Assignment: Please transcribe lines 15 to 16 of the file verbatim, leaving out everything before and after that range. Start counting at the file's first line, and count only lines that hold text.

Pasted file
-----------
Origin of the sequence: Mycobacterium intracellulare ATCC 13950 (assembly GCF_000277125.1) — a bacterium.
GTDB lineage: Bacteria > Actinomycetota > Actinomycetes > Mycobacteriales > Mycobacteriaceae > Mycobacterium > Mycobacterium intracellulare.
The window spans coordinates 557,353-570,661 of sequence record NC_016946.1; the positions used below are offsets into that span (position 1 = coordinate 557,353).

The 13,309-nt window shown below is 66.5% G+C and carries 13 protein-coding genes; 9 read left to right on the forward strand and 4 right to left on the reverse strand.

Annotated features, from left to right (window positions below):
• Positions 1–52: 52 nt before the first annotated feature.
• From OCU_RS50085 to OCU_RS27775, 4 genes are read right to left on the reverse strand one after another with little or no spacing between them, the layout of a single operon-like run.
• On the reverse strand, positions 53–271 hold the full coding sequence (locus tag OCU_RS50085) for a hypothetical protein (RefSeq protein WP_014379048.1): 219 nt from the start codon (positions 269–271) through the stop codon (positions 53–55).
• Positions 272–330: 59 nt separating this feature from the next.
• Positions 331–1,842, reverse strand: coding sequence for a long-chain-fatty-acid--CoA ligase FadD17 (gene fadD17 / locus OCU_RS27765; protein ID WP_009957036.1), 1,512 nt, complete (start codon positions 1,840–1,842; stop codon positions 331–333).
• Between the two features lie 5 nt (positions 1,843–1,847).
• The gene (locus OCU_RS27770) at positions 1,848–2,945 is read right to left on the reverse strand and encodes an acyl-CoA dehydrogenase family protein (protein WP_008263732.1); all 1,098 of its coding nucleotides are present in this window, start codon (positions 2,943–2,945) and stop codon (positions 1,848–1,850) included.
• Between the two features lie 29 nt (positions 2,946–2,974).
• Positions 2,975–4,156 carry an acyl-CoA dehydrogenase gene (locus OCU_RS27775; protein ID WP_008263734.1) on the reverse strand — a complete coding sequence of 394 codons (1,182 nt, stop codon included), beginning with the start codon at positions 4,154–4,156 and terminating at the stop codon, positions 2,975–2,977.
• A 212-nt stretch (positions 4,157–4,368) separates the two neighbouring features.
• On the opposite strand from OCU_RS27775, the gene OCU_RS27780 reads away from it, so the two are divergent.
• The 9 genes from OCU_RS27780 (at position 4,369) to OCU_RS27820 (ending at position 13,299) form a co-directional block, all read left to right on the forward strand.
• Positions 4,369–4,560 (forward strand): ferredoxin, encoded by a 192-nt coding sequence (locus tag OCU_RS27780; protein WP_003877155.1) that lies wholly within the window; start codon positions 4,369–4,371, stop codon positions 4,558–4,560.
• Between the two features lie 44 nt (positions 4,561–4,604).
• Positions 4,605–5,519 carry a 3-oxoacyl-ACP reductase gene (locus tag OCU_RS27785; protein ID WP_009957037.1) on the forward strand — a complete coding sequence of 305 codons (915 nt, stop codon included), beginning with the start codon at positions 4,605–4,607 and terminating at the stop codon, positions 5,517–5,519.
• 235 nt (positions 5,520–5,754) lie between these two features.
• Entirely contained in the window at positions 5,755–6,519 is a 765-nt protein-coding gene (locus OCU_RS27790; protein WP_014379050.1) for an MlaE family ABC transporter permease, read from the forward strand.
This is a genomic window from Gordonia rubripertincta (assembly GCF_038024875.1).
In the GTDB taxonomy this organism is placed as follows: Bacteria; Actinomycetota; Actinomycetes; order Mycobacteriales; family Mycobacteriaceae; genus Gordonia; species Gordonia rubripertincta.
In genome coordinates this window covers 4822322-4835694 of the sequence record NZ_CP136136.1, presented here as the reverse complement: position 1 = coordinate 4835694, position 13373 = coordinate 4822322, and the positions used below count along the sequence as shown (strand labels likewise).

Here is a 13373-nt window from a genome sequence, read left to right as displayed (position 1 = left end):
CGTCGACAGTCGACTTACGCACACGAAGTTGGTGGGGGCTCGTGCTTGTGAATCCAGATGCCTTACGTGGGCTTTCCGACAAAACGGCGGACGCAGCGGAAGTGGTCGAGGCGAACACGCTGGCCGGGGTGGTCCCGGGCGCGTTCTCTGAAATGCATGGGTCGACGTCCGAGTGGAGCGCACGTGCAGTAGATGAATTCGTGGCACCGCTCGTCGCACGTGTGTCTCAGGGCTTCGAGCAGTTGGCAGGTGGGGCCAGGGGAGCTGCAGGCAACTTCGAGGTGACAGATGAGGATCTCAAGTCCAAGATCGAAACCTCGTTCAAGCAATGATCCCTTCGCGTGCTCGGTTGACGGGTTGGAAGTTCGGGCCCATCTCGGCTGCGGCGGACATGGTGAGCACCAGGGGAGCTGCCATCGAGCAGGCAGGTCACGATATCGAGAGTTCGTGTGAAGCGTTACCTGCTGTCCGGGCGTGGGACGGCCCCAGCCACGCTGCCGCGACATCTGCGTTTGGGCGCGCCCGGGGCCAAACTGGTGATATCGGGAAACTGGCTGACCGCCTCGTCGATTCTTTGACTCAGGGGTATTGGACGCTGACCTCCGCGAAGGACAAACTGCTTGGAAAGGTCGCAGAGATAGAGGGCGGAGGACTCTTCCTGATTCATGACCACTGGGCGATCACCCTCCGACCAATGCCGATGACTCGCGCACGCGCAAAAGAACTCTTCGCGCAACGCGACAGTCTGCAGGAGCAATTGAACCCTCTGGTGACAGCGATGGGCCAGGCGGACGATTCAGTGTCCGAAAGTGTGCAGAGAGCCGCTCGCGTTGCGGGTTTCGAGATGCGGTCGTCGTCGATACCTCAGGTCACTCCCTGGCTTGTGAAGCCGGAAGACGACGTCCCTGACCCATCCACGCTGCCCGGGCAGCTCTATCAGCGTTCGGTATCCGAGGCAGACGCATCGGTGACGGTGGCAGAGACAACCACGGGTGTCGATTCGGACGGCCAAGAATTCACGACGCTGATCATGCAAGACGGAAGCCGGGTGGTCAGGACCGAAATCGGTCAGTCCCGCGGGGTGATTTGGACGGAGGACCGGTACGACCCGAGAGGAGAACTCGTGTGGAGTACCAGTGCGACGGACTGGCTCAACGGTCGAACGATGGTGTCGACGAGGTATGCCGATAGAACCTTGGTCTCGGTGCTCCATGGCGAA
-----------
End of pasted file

• A 212-nt stretch (positions 4,157–4,368) separates the two neighbouring features.
• On the opposite strand from OCU_RS27775, the gene OCU_RS27780 reads away from it, so the two are divergent.